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Tidal marshes: bio-geomorphic self-organization and its implications for resilience to sea level rise nd changing sediment supply (TIGER).

Intertidal landscapes are complex environments located between land and sea, and that are regularly flooded by tides. They provide highly valuable ecosystem services that are threatened by sea level rise and changing sediment supply. Previous studies showed that the small-scale (order of m2) interactions between vegetation dynamics, water flow and sediment transport (so-called bio-geomorphic feedbacks) have a great impact on channel network formation and evolution at the landscape-scale (order of km2). We call this process bio-geomorphic self-organization. The aim of this project is to investigate, for the first time, the impact of plant species traits on biogeomorphic self-organization of intertidal landscapes. More specifically, we hypothesize that (1) different plant species traits lead to the self-organization of different channel network patterns, and (2) the resulting self-organized landscape structures determine the efficiency to distribute and trap sediments on the intertidal floodplain, and hence the resilience (adaptability) of the landscape to sea level rise and decreasing sediment supply.By using a combination of computer model simulations and field observations, we aim at producing new fundamental knowledge on landscape selforganization by bio-geomorphic feedbacks, and its implications for the resilience of intertidal landscapes against environmental changes.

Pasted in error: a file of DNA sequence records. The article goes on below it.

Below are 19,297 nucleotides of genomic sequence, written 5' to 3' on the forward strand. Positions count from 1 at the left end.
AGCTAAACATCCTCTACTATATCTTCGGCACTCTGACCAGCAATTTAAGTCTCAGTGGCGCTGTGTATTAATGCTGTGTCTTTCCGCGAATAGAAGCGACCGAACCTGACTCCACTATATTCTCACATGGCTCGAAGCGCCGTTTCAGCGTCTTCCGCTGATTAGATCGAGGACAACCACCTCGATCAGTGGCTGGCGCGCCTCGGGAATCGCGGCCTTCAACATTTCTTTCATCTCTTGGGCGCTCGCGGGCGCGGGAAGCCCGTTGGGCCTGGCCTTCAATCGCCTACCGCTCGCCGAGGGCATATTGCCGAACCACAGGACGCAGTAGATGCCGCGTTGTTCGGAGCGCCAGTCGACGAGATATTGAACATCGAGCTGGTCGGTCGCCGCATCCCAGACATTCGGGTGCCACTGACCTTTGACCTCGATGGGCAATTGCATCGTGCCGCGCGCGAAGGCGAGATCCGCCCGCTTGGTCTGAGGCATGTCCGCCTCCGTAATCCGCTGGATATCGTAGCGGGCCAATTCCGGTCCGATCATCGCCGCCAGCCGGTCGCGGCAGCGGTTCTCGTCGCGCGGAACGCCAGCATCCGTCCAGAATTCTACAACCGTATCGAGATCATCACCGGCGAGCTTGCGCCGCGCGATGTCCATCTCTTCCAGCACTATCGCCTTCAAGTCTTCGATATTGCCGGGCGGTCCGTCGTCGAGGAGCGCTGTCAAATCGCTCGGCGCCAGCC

Date:1 May 2018 →  30 Apr 2019
Disciplines:Physical geography and environmental geoscience